Julie Riley


Julie is an award-winning designer based outside of Houston, TX. She currently owns and creates within j.riley creative, a firm she began in 2007. Throughout her career, Julie has used her artistic gift and passion for design to provide visually meaningful solutions for her clients. Her specialties in major packaging and branding endeavors include logo design, print collateral design, web design, and packaging design.

Julie holds a Bachelor of Fine Arts degree, with emphasis in Visual Communications from the University of Oklahoma. She has had the opportunity to work with large clients such as Coca-Cola, The Minute Maid Company, Odwalla, and ConocoPhillips. Since starting her own firm, Julie has enjoyed working with clients from across the US and in a variety of industries, including industrial, construction, retail, consulting, and healthcare.

Each client presents unique challenges, based on their different businesses and industries. Julie thrives in learning about each client’s product, strategy, or goal, then creating a visual solution that reflects these intricacies. This attention to detail, even when subtle, builds brand loyalty visually and from the inside out. By providing a deeper connection, the story behind the mark reinforces the story behind the business.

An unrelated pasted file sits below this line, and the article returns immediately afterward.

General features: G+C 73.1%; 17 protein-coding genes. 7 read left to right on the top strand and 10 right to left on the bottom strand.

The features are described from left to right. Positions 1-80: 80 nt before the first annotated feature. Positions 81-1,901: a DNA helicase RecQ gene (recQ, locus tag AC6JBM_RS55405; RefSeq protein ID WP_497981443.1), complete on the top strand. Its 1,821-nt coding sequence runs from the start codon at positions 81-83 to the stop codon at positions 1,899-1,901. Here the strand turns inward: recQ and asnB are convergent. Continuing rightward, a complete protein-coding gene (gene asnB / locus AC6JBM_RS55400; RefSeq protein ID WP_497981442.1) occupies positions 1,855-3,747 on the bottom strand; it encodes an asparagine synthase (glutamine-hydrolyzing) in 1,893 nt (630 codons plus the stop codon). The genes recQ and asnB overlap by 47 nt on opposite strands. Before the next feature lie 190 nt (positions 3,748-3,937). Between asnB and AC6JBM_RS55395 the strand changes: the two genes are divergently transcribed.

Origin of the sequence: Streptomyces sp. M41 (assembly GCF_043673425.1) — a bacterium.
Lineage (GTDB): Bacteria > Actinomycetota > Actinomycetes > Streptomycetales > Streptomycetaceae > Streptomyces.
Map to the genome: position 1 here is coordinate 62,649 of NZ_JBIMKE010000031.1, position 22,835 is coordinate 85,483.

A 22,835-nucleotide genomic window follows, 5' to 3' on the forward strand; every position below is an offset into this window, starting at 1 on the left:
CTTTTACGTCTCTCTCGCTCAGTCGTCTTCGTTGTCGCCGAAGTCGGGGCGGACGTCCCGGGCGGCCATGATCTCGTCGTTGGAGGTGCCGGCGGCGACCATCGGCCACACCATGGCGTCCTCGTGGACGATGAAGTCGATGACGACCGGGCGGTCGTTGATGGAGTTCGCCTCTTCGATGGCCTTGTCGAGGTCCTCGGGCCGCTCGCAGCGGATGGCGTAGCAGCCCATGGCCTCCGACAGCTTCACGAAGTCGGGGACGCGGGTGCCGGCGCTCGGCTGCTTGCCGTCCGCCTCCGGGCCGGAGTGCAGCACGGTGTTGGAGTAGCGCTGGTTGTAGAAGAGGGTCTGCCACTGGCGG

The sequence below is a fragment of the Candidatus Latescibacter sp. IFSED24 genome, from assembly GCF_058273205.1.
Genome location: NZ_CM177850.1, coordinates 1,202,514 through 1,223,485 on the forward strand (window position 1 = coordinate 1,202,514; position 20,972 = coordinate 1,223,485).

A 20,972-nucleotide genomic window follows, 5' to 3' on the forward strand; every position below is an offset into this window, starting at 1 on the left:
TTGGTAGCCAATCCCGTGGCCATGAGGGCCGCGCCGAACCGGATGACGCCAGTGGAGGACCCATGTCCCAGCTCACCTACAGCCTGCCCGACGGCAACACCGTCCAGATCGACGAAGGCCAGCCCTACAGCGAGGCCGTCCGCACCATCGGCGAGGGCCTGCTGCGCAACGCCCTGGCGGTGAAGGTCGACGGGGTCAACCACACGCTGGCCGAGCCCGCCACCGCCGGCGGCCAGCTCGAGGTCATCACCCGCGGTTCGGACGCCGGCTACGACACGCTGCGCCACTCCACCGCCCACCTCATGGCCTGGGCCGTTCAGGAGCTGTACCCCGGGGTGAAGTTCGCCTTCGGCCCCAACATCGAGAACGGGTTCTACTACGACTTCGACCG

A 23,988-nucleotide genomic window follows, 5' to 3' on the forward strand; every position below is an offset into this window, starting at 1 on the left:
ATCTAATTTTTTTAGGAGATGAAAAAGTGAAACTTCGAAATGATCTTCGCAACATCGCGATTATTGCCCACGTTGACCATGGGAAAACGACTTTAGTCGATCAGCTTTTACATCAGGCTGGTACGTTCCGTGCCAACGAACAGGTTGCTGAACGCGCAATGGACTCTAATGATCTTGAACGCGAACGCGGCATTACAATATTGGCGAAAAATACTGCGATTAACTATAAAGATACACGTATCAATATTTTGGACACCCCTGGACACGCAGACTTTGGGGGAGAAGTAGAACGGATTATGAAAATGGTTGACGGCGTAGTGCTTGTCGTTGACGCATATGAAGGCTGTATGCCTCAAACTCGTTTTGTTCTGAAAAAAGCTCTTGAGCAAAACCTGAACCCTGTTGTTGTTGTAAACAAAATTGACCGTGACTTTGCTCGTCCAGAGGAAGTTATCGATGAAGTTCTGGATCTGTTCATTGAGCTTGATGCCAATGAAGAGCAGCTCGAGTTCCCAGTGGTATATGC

Julie’s work has been featured in GDUSA and Logo Lounge.

Looking forward to 2023, are you optimistic about the role and impact of Graphic Design and Visual Communication in Business? Culture? Causes? Why do you feel that way?

Heading into 2023, I am very optimistic about visual communication and its growing importance in business and culture. While general principles of design remain timeless, the messages change constantly, and designers get the privilege of visualizing these messages. In business, using this invaluable tool to emphasize a written message — both externally to clients and internally to employees — has become more prominent.

Favorite or most influential logo or branding project of the past 60 years?

FedEx Branding. I remember when I was a student learning about graphic design, and first seeing the hidden arrow in FedEx’s logo. I love the subtlety and use of negative space that also aligns with the company’s purpose. This principle has stuck with me and drives much of my design process to this day.